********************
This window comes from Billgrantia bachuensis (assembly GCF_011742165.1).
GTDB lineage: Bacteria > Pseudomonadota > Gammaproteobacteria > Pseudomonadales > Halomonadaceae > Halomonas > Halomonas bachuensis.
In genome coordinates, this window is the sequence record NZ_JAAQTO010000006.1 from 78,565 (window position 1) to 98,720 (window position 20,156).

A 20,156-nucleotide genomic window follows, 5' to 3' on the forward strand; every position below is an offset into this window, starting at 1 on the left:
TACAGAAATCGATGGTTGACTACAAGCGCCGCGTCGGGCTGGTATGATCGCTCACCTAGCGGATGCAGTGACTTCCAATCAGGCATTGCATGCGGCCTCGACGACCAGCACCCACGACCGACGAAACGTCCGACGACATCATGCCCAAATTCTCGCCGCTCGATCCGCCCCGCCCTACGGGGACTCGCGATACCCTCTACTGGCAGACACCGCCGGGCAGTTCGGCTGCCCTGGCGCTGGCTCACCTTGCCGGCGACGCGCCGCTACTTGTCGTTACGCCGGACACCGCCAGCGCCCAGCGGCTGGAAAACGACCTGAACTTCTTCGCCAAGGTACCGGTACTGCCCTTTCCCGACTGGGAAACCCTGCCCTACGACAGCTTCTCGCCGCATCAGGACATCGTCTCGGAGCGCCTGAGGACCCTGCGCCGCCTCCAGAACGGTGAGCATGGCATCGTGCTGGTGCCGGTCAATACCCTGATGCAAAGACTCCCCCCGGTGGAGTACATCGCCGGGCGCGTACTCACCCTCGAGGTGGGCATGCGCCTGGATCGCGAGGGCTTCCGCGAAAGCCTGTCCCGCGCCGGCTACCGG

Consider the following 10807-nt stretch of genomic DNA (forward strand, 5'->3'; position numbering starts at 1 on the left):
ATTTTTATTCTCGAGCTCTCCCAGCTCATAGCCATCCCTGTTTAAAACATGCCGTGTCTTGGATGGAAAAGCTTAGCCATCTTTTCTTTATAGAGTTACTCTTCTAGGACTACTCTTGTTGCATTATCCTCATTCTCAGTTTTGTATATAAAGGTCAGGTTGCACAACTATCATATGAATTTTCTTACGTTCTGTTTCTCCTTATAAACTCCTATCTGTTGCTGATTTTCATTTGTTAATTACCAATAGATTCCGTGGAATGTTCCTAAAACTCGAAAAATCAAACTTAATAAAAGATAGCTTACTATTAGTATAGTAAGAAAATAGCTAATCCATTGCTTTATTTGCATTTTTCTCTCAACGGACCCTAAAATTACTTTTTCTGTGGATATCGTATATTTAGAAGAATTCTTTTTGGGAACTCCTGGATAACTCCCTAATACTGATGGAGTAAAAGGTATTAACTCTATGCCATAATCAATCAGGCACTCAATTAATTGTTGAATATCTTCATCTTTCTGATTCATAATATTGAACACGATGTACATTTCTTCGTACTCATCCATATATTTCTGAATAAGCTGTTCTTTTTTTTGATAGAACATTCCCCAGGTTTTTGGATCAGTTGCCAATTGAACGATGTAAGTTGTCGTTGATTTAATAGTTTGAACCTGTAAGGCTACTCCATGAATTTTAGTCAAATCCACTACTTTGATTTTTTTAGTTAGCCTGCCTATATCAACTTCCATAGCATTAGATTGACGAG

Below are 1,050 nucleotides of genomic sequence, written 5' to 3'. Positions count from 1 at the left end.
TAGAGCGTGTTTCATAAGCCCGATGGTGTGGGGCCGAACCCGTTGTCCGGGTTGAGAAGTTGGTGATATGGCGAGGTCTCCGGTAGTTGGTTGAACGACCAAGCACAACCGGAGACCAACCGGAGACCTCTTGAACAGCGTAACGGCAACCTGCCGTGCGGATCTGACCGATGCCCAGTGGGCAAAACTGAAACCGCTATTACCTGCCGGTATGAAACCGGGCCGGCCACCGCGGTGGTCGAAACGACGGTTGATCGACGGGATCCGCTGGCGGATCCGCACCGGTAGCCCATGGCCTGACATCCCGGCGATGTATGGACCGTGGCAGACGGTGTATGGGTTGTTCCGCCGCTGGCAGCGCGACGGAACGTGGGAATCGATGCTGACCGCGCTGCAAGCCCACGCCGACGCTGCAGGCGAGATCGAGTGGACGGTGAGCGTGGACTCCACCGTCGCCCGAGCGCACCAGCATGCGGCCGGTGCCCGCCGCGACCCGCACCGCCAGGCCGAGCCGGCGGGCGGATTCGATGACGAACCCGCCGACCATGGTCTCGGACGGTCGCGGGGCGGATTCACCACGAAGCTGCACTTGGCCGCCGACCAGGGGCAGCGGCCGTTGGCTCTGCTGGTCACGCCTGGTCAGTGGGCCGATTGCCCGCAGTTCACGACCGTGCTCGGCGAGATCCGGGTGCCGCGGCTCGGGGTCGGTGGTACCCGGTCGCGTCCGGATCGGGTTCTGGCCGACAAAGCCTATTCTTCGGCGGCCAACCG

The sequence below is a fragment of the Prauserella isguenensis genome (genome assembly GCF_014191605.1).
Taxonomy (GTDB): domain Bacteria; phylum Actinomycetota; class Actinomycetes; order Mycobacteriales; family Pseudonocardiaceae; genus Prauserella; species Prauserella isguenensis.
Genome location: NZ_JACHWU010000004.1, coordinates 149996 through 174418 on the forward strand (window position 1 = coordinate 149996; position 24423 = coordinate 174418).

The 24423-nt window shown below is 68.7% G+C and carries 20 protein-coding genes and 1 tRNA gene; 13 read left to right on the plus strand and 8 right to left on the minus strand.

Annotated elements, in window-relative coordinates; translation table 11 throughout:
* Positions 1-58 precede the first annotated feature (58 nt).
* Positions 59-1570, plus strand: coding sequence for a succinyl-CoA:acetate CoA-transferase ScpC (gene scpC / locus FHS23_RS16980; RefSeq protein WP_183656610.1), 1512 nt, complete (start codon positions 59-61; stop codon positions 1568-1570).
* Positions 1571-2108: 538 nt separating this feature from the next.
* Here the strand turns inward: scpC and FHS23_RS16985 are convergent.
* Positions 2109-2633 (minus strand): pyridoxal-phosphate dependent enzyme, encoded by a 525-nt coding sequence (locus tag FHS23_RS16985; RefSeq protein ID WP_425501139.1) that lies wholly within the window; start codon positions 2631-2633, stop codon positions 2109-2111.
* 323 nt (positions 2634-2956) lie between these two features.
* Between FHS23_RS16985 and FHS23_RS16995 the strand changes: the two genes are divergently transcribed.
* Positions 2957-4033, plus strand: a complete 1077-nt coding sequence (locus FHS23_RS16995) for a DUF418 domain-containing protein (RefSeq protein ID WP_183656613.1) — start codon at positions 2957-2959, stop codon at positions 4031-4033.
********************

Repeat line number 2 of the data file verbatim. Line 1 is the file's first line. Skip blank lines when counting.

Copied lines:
GTDB lineage: Bacteria > Pseudomonadota > Gammaproteobacteria > Pseudomonadales > Halomonadaceae > Halomonas > Halomonas bachuensis.